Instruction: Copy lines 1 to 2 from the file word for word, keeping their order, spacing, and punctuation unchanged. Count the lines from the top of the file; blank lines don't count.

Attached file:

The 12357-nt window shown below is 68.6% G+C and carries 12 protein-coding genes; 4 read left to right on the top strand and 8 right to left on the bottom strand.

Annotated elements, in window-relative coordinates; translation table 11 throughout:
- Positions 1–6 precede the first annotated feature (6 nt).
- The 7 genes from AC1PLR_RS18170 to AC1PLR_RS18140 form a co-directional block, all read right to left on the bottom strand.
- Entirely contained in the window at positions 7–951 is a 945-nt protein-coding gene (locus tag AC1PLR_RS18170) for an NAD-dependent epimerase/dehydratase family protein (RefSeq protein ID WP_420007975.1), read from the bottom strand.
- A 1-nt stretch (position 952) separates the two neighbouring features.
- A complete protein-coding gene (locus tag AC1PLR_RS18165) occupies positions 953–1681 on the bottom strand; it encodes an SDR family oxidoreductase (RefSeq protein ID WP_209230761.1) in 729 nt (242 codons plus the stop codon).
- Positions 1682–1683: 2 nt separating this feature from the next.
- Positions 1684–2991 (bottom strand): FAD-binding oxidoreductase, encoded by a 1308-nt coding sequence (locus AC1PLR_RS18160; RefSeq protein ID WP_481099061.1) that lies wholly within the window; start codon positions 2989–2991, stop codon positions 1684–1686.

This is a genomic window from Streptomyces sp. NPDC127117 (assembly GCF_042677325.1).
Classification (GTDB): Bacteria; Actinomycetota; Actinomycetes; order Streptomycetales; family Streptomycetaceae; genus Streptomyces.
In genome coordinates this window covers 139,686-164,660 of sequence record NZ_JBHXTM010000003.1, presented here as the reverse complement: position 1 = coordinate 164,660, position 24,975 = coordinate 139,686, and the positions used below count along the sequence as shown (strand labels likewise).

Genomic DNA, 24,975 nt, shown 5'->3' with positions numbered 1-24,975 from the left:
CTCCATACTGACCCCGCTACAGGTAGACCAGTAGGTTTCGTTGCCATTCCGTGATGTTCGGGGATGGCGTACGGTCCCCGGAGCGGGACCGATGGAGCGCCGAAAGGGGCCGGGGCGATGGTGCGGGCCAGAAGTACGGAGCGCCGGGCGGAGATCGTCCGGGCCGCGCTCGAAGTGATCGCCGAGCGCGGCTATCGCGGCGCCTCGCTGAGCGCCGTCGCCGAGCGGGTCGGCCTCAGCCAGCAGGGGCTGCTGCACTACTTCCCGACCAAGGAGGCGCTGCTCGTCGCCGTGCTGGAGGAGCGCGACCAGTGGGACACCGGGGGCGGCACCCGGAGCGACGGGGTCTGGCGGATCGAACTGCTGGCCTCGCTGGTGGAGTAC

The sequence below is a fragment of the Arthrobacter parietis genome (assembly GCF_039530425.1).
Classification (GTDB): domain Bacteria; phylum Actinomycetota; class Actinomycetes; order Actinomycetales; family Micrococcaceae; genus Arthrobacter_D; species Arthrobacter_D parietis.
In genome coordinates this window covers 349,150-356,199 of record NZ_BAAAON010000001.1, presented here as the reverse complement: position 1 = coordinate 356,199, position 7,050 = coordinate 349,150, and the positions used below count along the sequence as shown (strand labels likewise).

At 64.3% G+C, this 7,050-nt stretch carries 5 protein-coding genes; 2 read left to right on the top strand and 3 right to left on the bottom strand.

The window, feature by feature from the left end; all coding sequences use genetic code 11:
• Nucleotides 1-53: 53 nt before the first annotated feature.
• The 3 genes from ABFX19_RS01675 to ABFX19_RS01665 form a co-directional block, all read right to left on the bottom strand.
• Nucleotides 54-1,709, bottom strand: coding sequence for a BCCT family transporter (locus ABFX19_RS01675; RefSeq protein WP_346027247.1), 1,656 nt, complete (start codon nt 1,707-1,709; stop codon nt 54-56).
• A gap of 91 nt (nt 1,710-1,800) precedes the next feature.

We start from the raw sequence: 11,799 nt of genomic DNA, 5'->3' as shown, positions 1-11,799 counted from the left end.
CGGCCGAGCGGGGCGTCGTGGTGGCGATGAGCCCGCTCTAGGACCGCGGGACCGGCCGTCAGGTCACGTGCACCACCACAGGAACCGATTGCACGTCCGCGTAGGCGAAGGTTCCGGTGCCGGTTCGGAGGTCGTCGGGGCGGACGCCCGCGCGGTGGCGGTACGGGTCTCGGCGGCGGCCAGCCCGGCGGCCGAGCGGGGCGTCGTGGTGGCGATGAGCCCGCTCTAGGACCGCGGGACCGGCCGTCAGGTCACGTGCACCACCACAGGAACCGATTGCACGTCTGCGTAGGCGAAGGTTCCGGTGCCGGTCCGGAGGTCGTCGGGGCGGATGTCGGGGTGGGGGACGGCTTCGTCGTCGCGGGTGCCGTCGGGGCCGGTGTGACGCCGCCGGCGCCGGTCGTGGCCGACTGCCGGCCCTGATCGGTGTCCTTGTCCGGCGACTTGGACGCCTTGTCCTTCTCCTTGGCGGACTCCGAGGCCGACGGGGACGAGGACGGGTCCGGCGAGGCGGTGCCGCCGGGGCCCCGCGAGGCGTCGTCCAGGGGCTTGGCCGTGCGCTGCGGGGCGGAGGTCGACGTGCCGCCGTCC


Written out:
The 12357-nt window shown below is 68.6% G+C and carries 12 protein-coding genes; 4 read left to right on the top strand and 8 right to left on the bottom strand.

Annotated elements, in window-relative coordinates; translation table 11 throughout: